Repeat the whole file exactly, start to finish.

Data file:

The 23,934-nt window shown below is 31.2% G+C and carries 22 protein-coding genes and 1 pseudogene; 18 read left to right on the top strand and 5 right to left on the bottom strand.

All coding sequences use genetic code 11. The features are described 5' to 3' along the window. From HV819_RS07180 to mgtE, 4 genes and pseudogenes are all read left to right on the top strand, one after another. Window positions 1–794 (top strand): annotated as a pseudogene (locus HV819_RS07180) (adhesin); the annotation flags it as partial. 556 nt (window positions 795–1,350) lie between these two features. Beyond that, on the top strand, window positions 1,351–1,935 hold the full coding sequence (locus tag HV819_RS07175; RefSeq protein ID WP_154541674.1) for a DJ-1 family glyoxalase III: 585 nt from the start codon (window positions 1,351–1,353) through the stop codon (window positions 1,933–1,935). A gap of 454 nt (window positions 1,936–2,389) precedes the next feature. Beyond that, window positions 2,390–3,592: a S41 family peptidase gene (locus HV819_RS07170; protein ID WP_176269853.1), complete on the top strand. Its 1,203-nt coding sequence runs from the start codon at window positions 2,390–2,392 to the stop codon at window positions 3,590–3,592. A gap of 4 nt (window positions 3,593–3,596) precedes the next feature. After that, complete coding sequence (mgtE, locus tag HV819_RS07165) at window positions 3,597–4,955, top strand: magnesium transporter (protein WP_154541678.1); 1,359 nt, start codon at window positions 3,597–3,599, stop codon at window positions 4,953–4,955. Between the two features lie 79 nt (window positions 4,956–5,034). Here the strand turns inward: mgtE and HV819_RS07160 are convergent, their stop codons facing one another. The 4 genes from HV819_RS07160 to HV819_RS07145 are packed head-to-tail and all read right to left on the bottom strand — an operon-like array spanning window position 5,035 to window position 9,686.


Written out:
The 23,934-nt window shown below is 31.2% G+C and carries 22 protein-coding genes and 1 pseudogene; 18 read left to right on the top strand and 5 right to left on the bottom strand.

All coding sequences use genetic code 11. The features are described 5' to 3' along the window. From HV819_RS07180 to mgtE, 4 genes and pseudogenes are all read left to right on the top strand, one after another. Window positions 1–794 (top strand): annotated as a pseudogene (locus HV819_RS07180) (adhesin); the annotation flags it as partial. 556 nt (window positions 795–1,350) lie between these two features. Beyond that, on the top strand, window positions 1,351–1,935 hold the full coding sequence (locus tag HV819_RS07175; RefSeq protein ID WP_154541674.1) for a DJ-1 family glyoxalase III: 585 nt from the start codon (window positions 1,351–1,353) through the stop codon (window positions 1,933–1,935). A gap of 454 nt (window positions 1,936–2,389) precedes the next feature. Beyond that, window positions 2,390–3,592: a S41 family peptidase gene (locus HV819_RS07170; protein ID WP_176269853.1), complete on the top strand. Its 1,203-nt coding sequence runs from the start codon at window positions 2,390–2,392 to the stop codon at window positions 3,590–3,592. A gap of 4 nt (window positions 3,593–3,596) precedes the next feature. After that, complete coding sequence (mgtE, locus tag HV819_RS07165) at window positions 3,597–4,955, top strand: magnesium transporter (protein WP_154541678.1); 1,359 nt, start codon at window positions 3,597–3,599, stop codon at window positions 4,953–4,955. Between the two features lie 79 nt (window positions 4,956–5,034). Here the strand turns inward: mgtE and HV819_RS07160 are convergent, their stop codons facing one another. The 4 genes from HV819_RS07160 to HV819_RS07145 are packed head-to-tail and all read right to left on the bottom strand — an operon-like array spanning window position 5,035 to window position 9,686.